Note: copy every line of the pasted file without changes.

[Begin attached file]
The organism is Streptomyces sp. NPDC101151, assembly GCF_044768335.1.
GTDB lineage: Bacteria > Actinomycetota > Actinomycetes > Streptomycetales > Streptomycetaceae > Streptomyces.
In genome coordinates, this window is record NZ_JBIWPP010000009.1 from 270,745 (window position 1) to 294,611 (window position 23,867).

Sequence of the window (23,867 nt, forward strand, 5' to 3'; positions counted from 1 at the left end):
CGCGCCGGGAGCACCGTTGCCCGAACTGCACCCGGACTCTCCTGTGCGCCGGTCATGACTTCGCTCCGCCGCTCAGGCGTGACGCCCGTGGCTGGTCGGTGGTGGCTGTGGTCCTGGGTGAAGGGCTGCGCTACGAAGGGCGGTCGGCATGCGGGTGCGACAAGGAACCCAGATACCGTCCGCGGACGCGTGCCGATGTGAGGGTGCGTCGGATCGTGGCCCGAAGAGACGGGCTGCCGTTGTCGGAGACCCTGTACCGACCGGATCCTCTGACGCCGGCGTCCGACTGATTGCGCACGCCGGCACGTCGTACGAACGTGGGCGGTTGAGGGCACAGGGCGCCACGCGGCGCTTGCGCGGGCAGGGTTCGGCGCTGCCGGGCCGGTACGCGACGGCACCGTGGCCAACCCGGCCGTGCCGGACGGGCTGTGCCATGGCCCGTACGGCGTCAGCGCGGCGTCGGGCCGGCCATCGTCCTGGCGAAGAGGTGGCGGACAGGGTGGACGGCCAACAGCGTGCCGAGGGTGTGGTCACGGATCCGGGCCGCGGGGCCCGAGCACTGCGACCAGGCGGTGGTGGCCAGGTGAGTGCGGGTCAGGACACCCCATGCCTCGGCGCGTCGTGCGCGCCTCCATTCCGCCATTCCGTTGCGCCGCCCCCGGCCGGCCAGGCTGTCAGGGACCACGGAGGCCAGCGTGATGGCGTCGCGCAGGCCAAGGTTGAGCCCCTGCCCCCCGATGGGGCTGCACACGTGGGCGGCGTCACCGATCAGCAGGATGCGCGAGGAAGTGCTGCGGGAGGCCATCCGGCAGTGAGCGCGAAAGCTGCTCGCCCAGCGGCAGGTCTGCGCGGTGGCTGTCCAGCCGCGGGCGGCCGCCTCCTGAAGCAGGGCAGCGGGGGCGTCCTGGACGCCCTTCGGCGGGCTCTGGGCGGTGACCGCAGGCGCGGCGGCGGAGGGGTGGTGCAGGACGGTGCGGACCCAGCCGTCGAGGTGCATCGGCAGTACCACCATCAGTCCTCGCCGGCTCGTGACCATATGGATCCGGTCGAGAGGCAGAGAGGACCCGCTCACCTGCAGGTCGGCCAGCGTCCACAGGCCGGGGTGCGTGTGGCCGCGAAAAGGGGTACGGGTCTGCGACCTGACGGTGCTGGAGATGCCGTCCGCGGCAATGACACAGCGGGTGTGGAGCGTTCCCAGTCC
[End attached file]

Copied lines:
The organism is Streptomyces sp. NPDC101151, assembly GCF_044768335.1.
GTDB lineage: Bacteria > Actinomycetota > Actinomycetes > Streptomycetales > Streptomycetaceae > Streptomyces.
In genome coordinates, this window is record NZ_JBIWPP010000009.1 from 270,745 (window position 1) to 294,611 (window position 23,867).

Sequence of the window (23,867 nt, forward strand, 5' to 3'; positions counted from 1 at the left end):
CGCGCCGGGAGCACCGTTGCCCGAACTGCACCCGGACTCTCCTGTGCGCCGGTCATGACTTCGCTCCGCCGCTCAGGCGTGACGCCCGTGGCTGGTCGGTGGTGGCTGTGGTCCTGGGTGAAGGGCTGCGCTACGAAGGGCGGTCGGCATGCGGGTGCGACAAGGAACCCAGATACCGTCCGCGGACGCGTGCCGATGTGAGGGTGCGTCGGATCGTGGCCCGAAGAGACGGGCTGCCGTTGTCGGAGACCCTGTACCGACCGGATCCTCTGACGCCGGCGTCCGACTGATTGCGCACGCCGGCACGTCGTACGAACGTGGGCGGTTGAGGGCACAGGGCGCCACGCGGCGCTTGCGCGGGCAGGGTTCGGCGCTGCCGGGCCGGTACGCGACGGCACCGTGGCCAACCCGGCCGTGCCGGACGGGCTGTGCCATGGCCCGTACGGCGTCAGCGCGGCGTCGGGCCGGCCATCGTCCTGGCGAAGAGGTGGCGGACAGGGTGGACGGCCAACAGCGTGCCGAGGGTGTGGTCACGGATCCGGGCCGCGGGGCCCGAGCACTGCGACCAGGCGGTGGTGGCCAGGTGAGTGCGGGTCAGGACACCCCATGCCTCGGCGCGTCGTGCGCGCCTCCATTCCGCCATTCCGTTGCGCCGCCCCCGGCCGGCCAGGCTGTCAGGGACCACGGAGGCCAGCGTGATGGCGTCGCGCAGGCCAAGGTTGAGCCCCTGCCCCCCGATGGGGCTGCACACGTGGGCGGCGTCACCGATCAGCAGGATGCGCGAGGAAGTGCTGCGGGAGGCCATCCGGCAGTGAGCGCGAAAGCTGCTCGCCCAGCGGCAGGTCTGCGCGGTGGCTGTCCAGCCGCGGGCGGCCGCCTCCTGAAGCAGGGCAGCGGGGGCGTCCTGGACGCCCTTCGGCGGGCTCTGGGCGGTGACCGCAGGCGCGGCGGCGGAGGGGTGGTGCAGGACGGTGCGGACCCAGCCGTCGAGGTGCATCGGCAGTACCACCATCAGTCCTCGCCGGCTCGTGACCATATGGATCCGGTCGAGAGGCAGAGAGGACCCGCTCACCTGCAGGTCGGCCAGCGTCCACAGGCCGGGGTGCGTGTGGCCGCGAAAAGGGGTACGGGTCTGCGACCTGACGGTGCTGGAGATGCCGTCCGCGGCAATGACACAGCGGGTGTGGAGCGTTCCCAGTCC